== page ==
Local school boards recognize mental health toll of pandemic uncertainty on students

WELLINGTON COUNTY – As students once again settle in to online learning amid another surge in COVID-19 cases, school board officials say they recognize the toll the constant uncertainty of the pandemic is having on students’ mental health. 

On Jan. 3 Premier Doug Ford announced the return to in-person learning would be delayed for two weeks, until Jan. 17. 

In an interview with the Advertiser, Upper Grand District School Board (UGDSB) mental health lead Jenny Marino said switching back and forth is difficult for everybody, specifically families trying to manage work and kids, but particularly for young children. 

“I think first and foremost, we have to recognize that everybody’s going to experience this differently,” Marino said. 

“And certainly, some of our equity seeking groups are going to have a much stronger impact from these kinds of oscillating requirements from the government.”

Not only has the pandemic had an impact on students, Marino explained, it’s also had a large impact on staff, particularly those with kids of their own, as they do their best to adapt and support students with these transitions. 

“There’s a lot of different ways that it impacts everybody, and I think one of the biggest things is the constant ambiguity of this pandemic,” Marino explained.

“Nothing’s ever concrete.”

Marino said when people know what to expect, it can help to mitigate some of the stress by having different strategies to cope, but the constant uncertainty challenges those abilities.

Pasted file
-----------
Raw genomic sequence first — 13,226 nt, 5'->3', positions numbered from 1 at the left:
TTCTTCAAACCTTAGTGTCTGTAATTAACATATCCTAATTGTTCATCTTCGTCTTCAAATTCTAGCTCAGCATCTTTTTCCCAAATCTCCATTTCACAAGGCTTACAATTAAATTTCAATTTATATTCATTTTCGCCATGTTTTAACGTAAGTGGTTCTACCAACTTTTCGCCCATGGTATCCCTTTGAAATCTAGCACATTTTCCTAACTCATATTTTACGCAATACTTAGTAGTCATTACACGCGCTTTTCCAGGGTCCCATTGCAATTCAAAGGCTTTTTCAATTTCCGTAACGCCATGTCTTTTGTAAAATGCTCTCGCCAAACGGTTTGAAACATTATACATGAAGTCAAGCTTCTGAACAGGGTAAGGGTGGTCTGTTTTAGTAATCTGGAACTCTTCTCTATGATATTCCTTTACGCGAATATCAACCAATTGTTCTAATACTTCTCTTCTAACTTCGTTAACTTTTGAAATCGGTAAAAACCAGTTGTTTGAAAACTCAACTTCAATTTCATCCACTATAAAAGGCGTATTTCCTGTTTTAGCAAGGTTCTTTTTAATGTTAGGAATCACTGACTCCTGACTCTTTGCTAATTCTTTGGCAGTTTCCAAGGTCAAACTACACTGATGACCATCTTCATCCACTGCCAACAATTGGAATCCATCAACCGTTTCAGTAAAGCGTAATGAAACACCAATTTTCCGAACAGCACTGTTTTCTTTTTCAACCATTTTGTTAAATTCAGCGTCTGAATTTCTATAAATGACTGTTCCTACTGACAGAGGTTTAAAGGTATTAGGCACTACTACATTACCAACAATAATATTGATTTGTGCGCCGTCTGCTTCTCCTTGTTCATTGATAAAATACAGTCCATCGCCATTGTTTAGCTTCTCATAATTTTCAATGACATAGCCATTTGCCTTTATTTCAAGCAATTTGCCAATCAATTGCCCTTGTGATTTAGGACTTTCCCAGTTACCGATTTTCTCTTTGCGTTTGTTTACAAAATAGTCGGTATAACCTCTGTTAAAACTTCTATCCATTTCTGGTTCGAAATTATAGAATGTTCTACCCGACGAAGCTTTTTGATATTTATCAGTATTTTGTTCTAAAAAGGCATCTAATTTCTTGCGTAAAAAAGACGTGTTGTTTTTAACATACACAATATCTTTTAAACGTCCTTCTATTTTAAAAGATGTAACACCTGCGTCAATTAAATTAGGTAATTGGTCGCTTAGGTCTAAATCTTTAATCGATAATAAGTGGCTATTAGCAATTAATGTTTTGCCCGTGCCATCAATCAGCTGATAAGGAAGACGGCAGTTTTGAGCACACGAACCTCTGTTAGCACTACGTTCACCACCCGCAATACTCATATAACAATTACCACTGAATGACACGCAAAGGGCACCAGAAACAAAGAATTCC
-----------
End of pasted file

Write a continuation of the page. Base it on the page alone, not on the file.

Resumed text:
“This ongoing, on, off, on and off, it can really impact our ability to cope,” she explained.

“We know that maintaining routines is a really core way that we can support our own and our students’ mental health.

“The educators in all of our boards are working really hard to maintain that level of consistency and connection and work and support within this environment,” she added. 

“But I’m not going to lie, it’s hard.”

Marino noted kids and youth are able to manage change and adapt much better than adults in many ways, “but that doesn’t preclude them from feeling extremely anxious and impacted.”

She added it’s important to get the messaging out and remember that a lot of work has been done at the board and collectively as a community to create a strong foundation to support staff and students during this time. 

“These are really vital pieces of the role that we play,” she explained.

“Remember that we do have a strong community of connection, and we have a lot of wonderful resources in our communities.